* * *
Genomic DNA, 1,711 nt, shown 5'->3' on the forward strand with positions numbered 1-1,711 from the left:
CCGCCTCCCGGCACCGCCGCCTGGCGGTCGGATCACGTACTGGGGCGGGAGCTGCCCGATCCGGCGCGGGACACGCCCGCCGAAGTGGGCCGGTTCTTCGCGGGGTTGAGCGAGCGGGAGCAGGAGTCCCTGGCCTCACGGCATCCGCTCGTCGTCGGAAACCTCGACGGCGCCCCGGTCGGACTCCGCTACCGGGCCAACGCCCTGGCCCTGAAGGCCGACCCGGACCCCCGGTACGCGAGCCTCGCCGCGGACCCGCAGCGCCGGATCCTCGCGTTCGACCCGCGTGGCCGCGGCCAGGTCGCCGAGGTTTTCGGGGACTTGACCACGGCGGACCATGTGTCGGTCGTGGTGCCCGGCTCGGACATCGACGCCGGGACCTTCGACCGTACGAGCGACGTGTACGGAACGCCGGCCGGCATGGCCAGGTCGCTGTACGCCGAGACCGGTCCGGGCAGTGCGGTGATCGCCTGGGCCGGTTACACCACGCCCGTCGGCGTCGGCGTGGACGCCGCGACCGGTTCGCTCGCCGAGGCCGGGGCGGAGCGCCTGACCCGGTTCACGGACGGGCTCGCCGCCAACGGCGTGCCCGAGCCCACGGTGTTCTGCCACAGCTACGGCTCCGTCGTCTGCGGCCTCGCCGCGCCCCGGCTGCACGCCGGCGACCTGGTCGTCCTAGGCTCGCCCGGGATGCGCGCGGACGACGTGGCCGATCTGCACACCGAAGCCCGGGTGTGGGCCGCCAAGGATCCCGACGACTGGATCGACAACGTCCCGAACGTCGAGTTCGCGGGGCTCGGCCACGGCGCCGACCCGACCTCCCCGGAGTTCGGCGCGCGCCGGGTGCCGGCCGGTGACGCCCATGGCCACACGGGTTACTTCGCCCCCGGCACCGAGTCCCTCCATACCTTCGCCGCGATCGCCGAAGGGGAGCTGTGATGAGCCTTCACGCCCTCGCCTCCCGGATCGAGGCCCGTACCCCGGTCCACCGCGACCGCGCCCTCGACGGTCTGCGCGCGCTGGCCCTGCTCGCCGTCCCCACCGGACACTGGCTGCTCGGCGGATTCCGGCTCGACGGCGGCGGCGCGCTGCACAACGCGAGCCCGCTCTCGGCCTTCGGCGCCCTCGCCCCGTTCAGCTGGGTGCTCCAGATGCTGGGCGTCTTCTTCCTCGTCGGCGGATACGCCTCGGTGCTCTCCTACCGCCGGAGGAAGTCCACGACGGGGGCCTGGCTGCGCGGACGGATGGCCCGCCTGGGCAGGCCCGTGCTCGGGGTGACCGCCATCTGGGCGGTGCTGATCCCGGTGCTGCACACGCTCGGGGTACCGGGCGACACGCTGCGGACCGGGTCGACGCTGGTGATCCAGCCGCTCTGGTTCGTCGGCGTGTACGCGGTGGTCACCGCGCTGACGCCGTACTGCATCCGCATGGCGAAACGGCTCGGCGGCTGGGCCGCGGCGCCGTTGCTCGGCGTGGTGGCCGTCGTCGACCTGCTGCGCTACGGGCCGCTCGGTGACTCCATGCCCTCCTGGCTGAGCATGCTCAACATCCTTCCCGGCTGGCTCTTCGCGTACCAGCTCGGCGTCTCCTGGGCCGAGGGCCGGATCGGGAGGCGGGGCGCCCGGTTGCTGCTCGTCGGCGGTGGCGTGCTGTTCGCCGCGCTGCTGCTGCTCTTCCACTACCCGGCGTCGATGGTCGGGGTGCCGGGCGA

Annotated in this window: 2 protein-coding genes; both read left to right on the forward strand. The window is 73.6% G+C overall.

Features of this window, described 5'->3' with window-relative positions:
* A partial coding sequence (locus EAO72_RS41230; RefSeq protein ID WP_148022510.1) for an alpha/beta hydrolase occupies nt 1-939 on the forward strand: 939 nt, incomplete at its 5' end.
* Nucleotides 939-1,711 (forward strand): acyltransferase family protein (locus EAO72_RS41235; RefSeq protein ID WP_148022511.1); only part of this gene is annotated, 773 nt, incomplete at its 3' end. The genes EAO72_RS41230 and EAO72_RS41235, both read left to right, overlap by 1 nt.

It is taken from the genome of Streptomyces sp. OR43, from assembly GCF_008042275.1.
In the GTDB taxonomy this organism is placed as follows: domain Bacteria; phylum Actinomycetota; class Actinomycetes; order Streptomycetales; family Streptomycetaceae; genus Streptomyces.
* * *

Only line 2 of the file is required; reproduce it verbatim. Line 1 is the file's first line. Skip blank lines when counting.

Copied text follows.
CCGCCTCCCGGCACCGCCGCCTGGCGGTCGGATCACGTACTGGGGCGGGAGCTGCCCGATCCGGCGCGGGACACGCCCGCCGAAGTGGGCCGGTTCTTCGCGGGGTTGAGCGAGCGGGAGCAGGAGTCCCTGGCCTCACGGCATCCGCTCGTCGTCGGAAACCTCGACGGCGCCCCGGTCGGACTCCGCTACCGGGCCAACGCCCTGGCCCTGAAGGCCGACCCGGACCCCCGGTACGCGAGCCTCGCCGCGGACCCGCAGCGCCGGATCCTCGCGTTCGACCCGCGTGGCCGCGGCCAGGTCGCCGAGGTTTTCGGGGACTTGACCACGGCGGACCATGTGTCGGTCGTGGTGCCCGGCTCGGACATCGACGCCGGGACCTTCGACCGTACGAGCGACGTGTACGGAACGCCGGCCGGCATGGCCAGGTCGCTGTACGCCGAGACCGGTCCGGGCAGTGCGGTGATCGCCTGGGCCGGTTACACCACGCCCGTCGGCGTCGGCGTGGACGCCGCGACCGGTTCGCTCGCCGAGGCCGGGGCGGAGCGCCTGACCCGGTTCACGGACGGGCTCGCCGCCAACGGCGTGCCCGAGCCCACGGTGTTCTGCCACAGCTACGGCTCCGTCGTCTGCGGCCTCGCCGCGCCCCGGCTGCACGCCGGCGACCTGGTCGTCCTAGGCTCGCCCGGGATGCGCGCGGACGACGTGGCCGATCTGCACACCGAAGCCCGGGTGTGGGCCGCCAAGGATCCCGACGACTGGATCGACAACGTCCCGAACGTCGAGTTCGCGGGGCTCGGCCACGGCGCCGACCCGACCTCCCCGGAGTTCGGCGCGCGCCGGGTGCCGGCCGGTGACGCCCATGGCCACACGGGTTACTTCGCCCCCGGCACCGAGTCCCTCCATACCTTCGCCGCGATCGCCGAAGGGGAGCTGTGATGAGCCTTCACGCCCTCGCCTCCCGGATCGAGGCCCGTACCCCGGTCCACCGCGACCGCGCCCTCGACGGTCTGCGCGCGCTGGCCCTGCTCGCCGTCCCCACCGGACACTGGCTGCTCGGCGGATTCCGGCTCGACGGCGGCGGCGCGCTGCACAACGCGAGCCCGCTCTCGGCCTTCGGCGCCCTCGCCCCGTTCAGCTGGGTGCTCCAGATGCTGGGCGTCTTCTTCCTCGTCGGCGGATACGCCTCGGTGCTCTCCTACCGCCGGAGGAAGTCCACGACGGGGGCCTGGCTGCGCGGACGGATGGCCCGCCTGGGCAGGCCCGTGCTCGGGGTGACCGCCATCTGGGCGGTGCTGATCCCGGTGCTGCACACGCTCGGGGTACCGGGCGACACGCTGCGGACCGGGTCGACGCTGGTGATCCAGCCGCTCTGGTTCGTCGGCGTGTACGCGGTGGTCACCGCGCTGACGCCGTACTGCATCCGCATGGCGAAACGGCTCGGCGGCTGGGCCGCGGCGCCGTTGCTCGGCGTGGTGGCCGTCGTCGACCTGCTGCGCTACGGGCCGCTCGGTGACTCCATGCCCTCCTGGCTGAGCATGCTCAACATCCTTCCCGGCTGGCTCTTCGCGTACCAGCTCGGCGTCTCCTGGGCCGAGGGCCGGATCGGGAGGCGGGGCGCCCGGTTGCTGCTCGTCGGCGGTGGCGTGCTGTTCGCCGCGCTGCTGCTGCTCTTCCACTACCCGGCGTCGATGGTCGGGGTGCCGGGCGA